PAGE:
I have officially crossed over the perimeter and am now living and breathing and walking and painting (among other things) in Decatur, GA! For the past few weeks I have given up tiny brushes and beautiful white canvases for cardboard boxes and shelf paper from the 1950's. I'm excited to share one of my first house projects with you and give you a little glimpse into our 1950s bungalow. My first project of choice really chose me. I was not planning on redoing any closet space right away, but the darkness sucked me into the corners and unused space, silently screaming "POTENTIAL" to me as I was downsizing from a 3 bedroom 2.5 bath house into a 2-1, 1,050 square foot home. I love having only one bathroom to clean! Seriously, love it, but with less to clean, comes less space to store objects of life (like pants and measuring cups).
Sometimes art is not just about putting paint on canvas, but seeing everyday things in a different perspective. I think being an artist and decorating can certainly go hand in hand, and I loved creating this project!
Since there are two bedrooms and only two of us, my husband told me to go ahead and take the master closet and he would take the guest closet. The master closet is longer, but not very deep, while the guest closet is nice and deep, but not as long as the master. So, the space contest is about tied (..cough...his is bigger..cough), but my husband gets points for giving me the nice location. ; ) [Disclaimer: after his was determined bigger, he offered it to me.]
Ok, so let's start with my closet "before":
There is a tiny closet door, that hits the bedroom door and makes you feel all cramped like, but still in a cute bungalow way. Then the closet itself looks like this inside:
The shelf on top is wobbly, as it isn't attached to anything, just balancing on two two-by-fours. And it is difficult to locate an item beyond the reach of the door frame. A lot of useful space down there! I just needed to figure out how to use it.
I decided to turn the clothes sideways and make it a walk-in closet. Instead of hanging in front of me, they would hang on both sides of the open door. And now that the back of the closet would be more prominently seen, I thought I would paint it in a chevron pattern. Then, since I'm opening up space, I decided to go ahead and take off the door to de-clutter the area more. Here are the pictures to explain:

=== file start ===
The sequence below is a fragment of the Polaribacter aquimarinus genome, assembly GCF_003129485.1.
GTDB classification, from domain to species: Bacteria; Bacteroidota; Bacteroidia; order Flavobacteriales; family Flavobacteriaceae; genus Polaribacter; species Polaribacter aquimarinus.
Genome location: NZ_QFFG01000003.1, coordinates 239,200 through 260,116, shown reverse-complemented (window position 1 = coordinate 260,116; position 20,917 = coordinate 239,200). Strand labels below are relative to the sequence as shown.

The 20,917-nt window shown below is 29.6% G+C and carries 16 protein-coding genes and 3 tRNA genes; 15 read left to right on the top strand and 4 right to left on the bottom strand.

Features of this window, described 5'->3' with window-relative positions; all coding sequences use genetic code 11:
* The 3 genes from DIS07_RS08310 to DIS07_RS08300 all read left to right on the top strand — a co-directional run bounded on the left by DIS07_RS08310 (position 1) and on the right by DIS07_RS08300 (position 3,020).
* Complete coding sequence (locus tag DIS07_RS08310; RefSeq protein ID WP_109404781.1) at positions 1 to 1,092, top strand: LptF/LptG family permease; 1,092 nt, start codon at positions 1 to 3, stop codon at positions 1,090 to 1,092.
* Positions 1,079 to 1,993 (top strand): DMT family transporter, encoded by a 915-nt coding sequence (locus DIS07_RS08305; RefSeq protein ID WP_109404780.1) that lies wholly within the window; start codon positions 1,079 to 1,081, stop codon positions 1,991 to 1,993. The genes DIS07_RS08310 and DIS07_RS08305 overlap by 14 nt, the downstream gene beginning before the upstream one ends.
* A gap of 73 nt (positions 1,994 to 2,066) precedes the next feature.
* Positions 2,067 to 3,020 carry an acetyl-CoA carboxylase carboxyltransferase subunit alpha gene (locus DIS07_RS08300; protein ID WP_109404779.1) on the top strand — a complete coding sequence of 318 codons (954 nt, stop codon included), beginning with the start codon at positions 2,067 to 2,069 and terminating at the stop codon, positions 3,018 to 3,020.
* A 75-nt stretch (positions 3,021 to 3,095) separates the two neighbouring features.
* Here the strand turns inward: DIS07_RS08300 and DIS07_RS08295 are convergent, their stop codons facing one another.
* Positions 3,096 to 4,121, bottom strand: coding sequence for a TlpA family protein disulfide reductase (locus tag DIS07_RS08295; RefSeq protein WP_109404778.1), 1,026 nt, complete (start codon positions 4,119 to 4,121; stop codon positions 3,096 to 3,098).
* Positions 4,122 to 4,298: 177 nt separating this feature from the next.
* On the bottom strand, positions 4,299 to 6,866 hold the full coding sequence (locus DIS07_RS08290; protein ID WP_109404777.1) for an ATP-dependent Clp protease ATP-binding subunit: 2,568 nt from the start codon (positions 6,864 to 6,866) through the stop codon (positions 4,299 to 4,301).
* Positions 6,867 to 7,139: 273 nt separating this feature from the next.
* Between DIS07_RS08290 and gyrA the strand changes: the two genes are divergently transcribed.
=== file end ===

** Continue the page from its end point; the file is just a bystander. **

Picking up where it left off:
Step 1: Take all the stuff out.
Step 2: Take out those two-by-fours holding the wooden bar and shelf. I will need the side walls to be perfectly flat in order to install my new closet.
Step 3: Take off the door and putty up holes where two-by-fours and door hinges were.
Step 4: Paint chevron!! Ok, so I drew it out with a pencil and a level, only later to find out my level was not actually level, but for the purposes of chevron it was close enough. Also, I generally tell people not to tape. I didn't tape in this instance, but it might have been a big enough project to warrant some tape. I think I missed the feel of a nice brush in my hand and wanted to do some edging work. I chose a metallic silver paint (by Martha Stewart) and an off white paint (with a hint of green--just for kicks) and a bright orange/red paint that was left over from my old, old living room (two houses removed).
Step 5: Measure, plan, and put in the shelving/hanging units! I chose Ikea's ALGOT system, because it is cheap and I was able to find a pre-made size that fit my space perfectly. (I admit I left the wall ugly after removing that two by four, but it was flat enough to hang my closet..and who's going to see it? (Haha, I guess you!)
Step 6: Hang up clothes, and fit a lot more stuff in there! To the untrained eye, it looks like there might be a back wall of under-utilized space, but I was able to put in a jewelry armoire, and the shelves on the side hold larger boxes than the previous closet could. I also put in a picture from our wedding to make this new closet look like an extension of the bedroom. Access is so much easier, meaning if I put something up on a shelf, I can actually get it down without having spelunking equipment. With the double hanging closet on the left, I have much more storage space and once again: access!
The before and after shot: